Christian Stone photographed by Anna Barr

We caught up with young and upcoming designer Christian Stone during Paris Fashion Week. Hailing from Hong Kong, he was selected by Fashion Farm Foundation to show his Spring Summer 2020 collection here. FFF is a non-profit organization aiming to align the synergy of the fashion industry in Hong Kong with the larger global energy. Stone caught our attention with his future-forward attitude and aesthetic.

Since graduating from Central Saint Martins in 2017, you have garnered attention for your hand-made daring designs and took home the VFILES Runway 9 Designer Award. This week you are presenting your SS20 collection at Paris Fashion Week. Please tell us a bit about your journey these past two years, navigating in this industry post-student!

These two years have been a series of ups and downs although it literally flew by, and indeed the first year after post-grad has been the most confusing time. In the beginning, it didn’t even feel like I was fully intentional to launch a brand. It wasn’t like I got a starter kit for ‘how to start a label’.  Instead, it felt like a slow build-up of incoming projects and getting my mental state to slowly realize that project by project I have done has actually been actions to build up my brand profile.

Right after V-Files, I realized I might be able to carve out my own space in this industry because of the amazing feedback, and on top of that, I have always clearly known what I aim to design and what I want to communicate. But because I couldn’t afford to live and run a business in London, I moved back to Hong Kong. I had very little support financially but luckily H Lorenzo purchased pieces from my debut collection so I used that money to rent a share of a cheap industrial flat as my studio. Despite the limited resources, that was where my signature backpack shoes were born, for which the first-ever pair of prototype was hand made by me. Thankfully and surprisingly, the image of it became very popular. Then I got an order again from H Lorenzo, which resulted in some income to make more pairs properly with a shoe factory.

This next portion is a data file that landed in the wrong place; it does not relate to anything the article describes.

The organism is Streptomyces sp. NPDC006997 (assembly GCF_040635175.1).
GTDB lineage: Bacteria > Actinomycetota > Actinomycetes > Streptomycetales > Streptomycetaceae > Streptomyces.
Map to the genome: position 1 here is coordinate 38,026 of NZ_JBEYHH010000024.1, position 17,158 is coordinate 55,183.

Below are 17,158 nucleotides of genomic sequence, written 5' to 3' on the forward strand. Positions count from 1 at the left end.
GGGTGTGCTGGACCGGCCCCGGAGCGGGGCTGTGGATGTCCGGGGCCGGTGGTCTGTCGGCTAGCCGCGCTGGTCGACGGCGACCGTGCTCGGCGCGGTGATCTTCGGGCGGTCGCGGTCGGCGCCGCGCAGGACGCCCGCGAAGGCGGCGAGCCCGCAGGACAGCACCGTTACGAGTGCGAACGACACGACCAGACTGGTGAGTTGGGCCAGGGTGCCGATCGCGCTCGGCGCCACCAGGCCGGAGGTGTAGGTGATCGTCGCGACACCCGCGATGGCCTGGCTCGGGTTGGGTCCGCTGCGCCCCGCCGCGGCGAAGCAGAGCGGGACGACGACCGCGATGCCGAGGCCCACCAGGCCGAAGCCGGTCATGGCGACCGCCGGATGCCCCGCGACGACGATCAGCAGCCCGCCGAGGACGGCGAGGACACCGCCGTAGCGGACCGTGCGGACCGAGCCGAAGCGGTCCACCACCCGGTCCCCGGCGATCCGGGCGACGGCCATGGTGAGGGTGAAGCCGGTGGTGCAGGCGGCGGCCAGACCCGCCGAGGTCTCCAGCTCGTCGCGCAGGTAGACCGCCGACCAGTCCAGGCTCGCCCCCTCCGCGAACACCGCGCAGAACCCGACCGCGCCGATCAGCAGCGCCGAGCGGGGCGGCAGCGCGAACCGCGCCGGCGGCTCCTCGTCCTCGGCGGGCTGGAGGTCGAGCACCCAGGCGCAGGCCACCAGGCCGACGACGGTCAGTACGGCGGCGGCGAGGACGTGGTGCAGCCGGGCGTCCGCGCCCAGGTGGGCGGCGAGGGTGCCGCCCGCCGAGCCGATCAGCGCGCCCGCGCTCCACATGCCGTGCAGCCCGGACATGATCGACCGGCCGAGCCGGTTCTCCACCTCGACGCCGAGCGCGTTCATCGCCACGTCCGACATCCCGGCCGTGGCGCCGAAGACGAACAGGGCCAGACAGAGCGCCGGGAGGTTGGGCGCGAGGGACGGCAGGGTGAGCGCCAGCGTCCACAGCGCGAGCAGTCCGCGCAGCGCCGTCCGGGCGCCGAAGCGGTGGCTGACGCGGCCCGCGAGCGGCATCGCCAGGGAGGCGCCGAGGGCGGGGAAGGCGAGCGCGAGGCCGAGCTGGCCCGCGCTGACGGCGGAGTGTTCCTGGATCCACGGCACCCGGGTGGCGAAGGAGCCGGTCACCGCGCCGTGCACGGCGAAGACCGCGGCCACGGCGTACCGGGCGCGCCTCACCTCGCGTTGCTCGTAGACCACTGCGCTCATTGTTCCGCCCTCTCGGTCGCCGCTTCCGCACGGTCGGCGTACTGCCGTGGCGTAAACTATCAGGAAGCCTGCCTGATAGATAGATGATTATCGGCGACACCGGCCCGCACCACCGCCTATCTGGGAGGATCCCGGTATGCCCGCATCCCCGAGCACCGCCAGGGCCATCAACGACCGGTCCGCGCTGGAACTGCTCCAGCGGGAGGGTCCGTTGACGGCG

After that, I have been doing private custom orders since and used the hype and all projects I have done to apply for government funding for young designers. Now I am funded for every aspect of my business, including the organization of this SS20 show. Currently, I am planning to refocus my brand on clothing while keeping the footwear as my signature, and I just got a huge order from Browns which will keep me busy for the rest of the year.

I think the way I have been navigating this journey, either in the past two years or in the future, is to keep treating any projects as valuable learning experiences and stepping stones. Most of the time, one thing just naturally leads to another and I learn from the process. Although sometimes, some opportunities do take an extra hustle to get, and this industry is driven by people’s connections more so than my work itself, knowing that I have tried my best every time to work things out, for the rest I just let things pan out themselves, and keep being grateful to those who have helped me out, pushed me and given me advice.